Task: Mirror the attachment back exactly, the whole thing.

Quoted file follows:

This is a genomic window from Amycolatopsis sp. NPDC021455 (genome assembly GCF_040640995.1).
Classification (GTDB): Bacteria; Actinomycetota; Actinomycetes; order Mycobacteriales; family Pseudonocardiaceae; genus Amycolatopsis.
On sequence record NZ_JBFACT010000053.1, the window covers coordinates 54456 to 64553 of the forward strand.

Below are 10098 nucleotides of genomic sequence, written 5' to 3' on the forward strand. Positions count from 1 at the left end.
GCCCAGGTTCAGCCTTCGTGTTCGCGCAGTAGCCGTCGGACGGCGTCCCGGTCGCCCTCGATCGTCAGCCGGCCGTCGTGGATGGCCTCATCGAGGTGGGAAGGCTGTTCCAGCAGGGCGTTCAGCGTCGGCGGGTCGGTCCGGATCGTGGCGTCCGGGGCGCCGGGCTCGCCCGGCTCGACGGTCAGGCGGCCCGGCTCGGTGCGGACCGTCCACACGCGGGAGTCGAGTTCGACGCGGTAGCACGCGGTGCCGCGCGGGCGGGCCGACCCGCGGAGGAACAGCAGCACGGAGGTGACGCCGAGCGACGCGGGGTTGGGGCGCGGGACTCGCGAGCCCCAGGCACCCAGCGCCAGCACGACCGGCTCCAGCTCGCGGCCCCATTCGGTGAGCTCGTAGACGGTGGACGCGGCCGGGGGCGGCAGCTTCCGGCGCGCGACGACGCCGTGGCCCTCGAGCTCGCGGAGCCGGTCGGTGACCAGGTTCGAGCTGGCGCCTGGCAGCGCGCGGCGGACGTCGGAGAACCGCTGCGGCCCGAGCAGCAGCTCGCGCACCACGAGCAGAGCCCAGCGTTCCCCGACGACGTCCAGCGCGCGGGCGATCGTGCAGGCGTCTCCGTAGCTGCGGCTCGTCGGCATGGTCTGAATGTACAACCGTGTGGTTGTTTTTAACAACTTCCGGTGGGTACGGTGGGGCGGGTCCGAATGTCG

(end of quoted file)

This is a genomic window from Amycolatopsis sp. NPDC021455 (genome assembly GCF_040640995.1).
Classification (GTDB): Bacteria; Actinomycetota; Actinomycetes; order Mycobacteriales; family Pseudonocardiaceae; genus Amycolatopsis.
On sequence record NZ_JBFACT010000053.1, the window covers coordinates 54456 to 64553 of the forward strand.

Below are 10098 nucleotides of genomic sequence, written 5' to 3' on the forward strand. Positions count from 1 at the left end.
GCCCAGGTTCAGCCTTCGTGTTCGCGCAGTAGCCGTCGGACGGCGTCCCGGTCGCCCTCGATCGTCAGCCGGCCGTCGTGGATGGCCTCATCGAGGTGGGAAGGCTGTTCCAGCAGGGCGTTCAGCGTCGGCGGGTCGGTCCGGATCGTGGCGTCCGGGGCGCCGGGCTCGCCCGGCTCGACGGTCAGGCGGCCCGGCTCGGTGCGGACCGTCCACACGCGGGAGTCGAGTTCGACGCGGTAGCACGCGGTGCCGCGCGGGCGGGCCGACCCGCGGAGGAACAGCAGCACGGAGGTGACGCCGAGCGACGCGGGGTTGGGGCGCGGGACTCGCGAGCCCCAGGCACCCAGCGCCAGCACGACCGGCTCCAGCTCGCGGCCCCATTCGGTGAGCTCGTAGACGGTGGACGCGGCCGGGGGCGGCAGCTTCCGGCGCGCGACGACGCCGTGGCCCTCGAGCTCGCGGAGCCGGTCGGTGACCAGGTTCGAGCTGGCGCCTGGCAGCGCGCGGCGGACGTCGGAGAACCGCTGCGGCCCGAGCAGCAGCTCGCGCACCACGAGCAGAGCCCAGCGTTCCCCGACGACGTCCAGCGCGCGGGCGATCGTGCAGGCGTCTCCGTAGCTGCGGCTCGTCGGCATGGTCTGAATGTACAACCGTGTGGTTGTTTTTAACAACTTCCGGTGGGTACGGTGGGGCGGGTCCGAATGTCG